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How to Live in Austin, Texas

Yesterday I spent all day putting my new solar panel on the RV. Two weeks ago I got the panel in the mail and I called Crestview RV (a local RV place in Austin) to get it installed. They said it would be about $200, but that they were backed up and it would have to be left there for two weeks. I told them I couldn't go without it that long, so he made an appointment for two weeks later and said to come first thing in the morning.

Those of you who know me know that I hate waking up early.

Still, I want my solar power so I woke up early yesterday and my fantastic sister, Kelsey, drove me 15 miles to bring it in. When I got there they told me they were backed up and I would need to leave it there for two weeks. Forget it. I'll do it myself.

Post #21 - What I've been up to lately...

On Notes Too Frank

Dear Reader,

The last time I wrote seems like a long time ago, even though it was only two days (I think?). It seems like it's been much longer, and I think part of that goes to the fact that I've been busy having fun all week. Really though, the past two days have been filled with a lot of adventure, deep conversation, and creative power. I guess I'll spell them out to you.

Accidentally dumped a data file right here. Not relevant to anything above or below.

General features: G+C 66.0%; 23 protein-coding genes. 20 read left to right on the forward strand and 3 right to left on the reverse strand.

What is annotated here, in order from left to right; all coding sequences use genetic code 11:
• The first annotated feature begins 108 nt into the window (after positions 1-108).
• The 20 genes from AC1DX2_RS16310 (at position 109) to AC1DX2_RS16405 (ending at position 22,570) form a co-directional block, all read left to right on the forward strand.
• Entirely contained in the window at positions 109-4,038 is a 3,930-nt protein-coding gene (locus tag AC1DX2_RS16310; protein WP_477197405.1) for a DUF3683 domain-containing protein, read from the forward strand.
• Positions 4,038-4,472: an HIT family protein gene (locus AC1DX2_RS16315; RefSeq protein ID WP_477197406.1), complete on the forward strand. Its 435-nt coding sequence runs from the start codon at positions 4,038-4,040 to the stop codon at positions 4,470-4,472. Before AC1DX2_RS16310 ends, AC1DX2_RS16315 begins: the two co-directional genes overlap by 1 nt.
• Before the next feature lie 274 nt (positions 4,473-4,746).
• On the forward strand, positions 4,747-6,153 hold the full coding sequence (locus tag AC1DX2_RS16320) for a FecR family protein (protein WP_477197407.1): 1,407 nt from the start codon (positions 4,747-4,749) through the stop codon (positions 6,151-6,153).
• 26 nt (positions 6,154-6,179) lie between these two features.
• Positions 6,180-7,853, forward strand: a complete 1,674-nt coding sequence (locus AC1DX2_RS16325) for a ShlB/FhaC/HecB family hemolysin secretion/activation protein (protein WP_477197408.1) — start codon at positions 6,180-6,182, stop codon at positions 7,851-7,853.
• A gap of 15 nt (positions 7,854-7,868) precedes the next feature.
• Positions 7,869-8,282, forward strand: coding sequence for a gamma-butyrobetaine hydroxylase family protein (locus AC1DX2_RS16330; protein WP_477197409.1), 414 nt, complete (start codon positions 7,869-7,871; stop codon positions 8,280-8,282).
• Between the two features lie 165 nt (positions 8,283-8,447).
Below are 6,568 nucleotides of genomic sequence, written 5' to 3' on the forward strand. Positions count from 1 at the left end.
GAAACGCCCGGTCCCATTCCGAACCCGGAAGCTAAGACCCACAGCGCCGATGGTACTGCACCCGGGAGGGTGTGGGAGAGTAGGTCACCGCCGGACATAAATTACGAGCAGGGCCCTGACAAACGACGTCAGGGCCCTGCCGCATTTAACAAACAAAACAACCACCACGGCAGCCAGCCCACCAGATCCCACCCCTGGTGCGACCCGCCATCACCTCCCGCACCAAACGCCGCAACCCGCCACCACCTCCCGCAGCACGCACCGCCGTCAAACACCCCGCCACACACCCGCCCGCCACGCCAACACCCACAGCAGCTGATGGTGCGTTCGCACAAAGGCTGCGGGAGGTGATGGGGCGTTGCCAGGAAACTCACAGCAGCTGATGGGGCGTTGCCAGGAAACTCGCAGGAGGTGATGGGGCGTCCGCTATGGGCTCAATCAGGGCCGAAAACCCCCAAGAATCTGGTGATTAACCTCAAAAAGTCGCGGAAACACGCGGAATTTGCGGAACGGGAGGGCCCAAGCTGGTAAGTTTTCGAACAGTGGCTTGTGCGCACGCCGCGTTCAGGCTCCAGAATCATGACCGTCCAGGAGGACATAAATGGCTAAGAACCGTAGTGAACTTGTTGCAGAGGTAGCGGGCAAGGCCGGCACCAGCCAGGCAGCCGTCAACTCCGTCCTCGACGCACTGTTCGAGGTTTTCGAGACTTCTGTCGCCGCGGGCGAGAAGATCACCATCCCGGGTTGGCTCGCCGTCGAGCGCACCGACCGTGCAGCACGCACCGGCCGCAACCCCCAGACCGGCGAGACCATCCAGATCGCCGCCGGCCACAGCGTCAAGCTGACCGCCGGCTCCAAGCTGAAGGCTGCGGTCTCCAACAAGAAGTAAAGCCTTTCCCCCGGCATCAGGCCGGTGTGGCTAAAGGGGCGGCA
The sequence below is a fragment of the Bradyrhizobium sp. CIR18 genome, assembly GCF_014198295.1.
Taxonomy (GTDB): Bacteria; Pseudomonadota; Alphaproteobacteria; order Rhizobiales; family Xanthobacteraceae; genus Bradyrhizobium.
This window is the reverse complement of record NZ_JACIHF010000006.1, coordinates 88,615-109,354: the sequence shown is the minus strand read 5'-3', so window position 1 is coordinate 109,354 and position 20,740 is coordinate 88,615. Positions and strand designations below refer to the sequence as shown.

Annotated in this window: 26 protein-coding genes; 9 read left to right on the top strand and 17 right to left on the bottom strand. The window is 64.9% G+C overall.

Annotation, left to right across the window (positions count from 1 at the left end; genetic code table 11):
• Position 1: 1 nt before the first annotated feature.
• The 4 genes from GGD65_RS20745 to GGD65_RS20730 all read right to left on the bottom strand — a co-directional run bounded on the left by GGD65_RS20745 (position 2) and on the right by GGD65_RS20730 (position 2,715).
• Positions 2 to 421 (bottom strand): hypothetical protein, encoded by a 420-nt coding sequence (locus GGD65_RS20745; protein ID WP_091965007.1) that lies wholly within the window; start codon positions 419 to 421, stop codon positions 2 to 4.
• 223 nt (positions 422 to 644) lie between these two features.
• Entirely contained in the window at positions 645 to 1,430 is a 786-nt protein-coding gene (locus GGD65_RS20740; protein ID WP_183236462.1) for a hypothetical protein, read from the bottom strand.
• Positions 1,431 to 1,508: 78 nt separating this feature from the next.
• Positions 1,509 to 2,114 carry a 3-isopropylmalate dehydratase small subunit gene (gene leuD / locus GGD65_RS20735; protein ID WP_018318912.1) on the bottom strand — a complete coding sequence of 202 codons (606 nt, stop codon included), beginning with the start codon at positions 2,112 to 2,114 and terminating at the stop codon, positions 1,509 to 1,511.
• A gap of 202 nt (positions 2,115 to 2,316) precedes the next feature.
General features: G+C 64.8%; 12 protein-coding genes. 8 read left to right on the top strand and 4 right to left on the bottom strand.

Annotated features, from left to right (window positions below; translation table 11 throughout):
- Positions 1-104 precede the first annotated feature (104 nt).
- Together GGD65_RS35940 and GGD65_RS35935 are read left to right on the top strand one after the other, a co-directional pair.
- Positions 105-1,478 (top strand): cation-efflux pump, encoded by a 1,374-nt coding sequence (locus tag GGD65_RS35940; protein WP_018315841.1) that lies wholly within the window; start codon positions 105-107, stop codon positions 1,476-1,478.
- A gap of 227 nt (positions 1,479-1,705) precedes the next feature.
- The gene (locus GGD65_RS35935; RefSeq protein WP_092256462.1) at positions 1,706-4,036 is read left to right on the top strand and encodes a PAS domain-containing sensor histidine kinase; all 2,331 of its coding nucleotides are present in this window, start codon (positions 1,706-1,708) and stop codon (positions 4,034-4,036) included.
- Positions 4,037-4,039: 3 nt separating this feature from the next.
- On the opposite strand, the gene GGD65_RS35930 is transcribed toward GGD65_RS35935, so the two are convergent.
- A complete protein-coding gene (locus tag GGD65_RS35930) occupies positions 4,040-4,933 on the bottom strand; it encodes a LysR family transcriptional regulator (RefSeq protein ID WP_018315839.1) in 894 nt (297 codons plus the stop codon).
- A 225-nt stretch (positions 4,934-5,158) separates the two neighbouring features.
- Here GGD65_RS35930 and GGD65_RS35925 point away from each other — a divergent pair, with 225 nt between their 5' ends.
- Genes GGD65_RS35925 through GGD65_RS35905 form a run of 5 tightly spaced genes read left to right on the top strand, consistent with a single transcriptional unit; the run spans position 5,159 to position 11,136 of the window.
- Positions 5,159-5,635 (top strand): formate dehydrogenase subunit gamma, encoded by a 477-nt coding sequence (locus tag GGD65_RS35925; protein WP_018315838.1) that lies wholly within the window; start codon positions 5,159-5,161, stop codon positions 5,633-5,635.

I left Calvin's place in Hattiesburg early in the morning to meet my good friend, Kori, 30 miles west in Columbia, MS. I stuffed my bike into the trunk of her car, and we were off to Red Bluff – a beautiful canyon-looking sinkhole made by the collapsing clay soil between Highway 587 and the Pearl River. It took us about an hour to actually find the place, but once we got there I knew that it was worth the wait. It's hard to believe that a place like Red Bluff could exist in Mississippi.

Hours spent in the hot sun passed by without a blink as we trekked the trails and played in the creek. We made pottery with the vibrantly colored clay abundant along the creek. I never knew the possibilities in colors of clay; purple, deep red, yellow, greenish blue, and white all in this small unknown bluff, which we dubbed “Heaven on Earth”. Barefoot, we followed the creek all the way down to were it meets the Pearl River. At that moment, with my feet six inches into the soil where the creek current yielded to the greater current of a larger stream and the crackly clay on my face drying as I stared into the Sun (I know I'm going to need glasses), I never felt more unified with nature.

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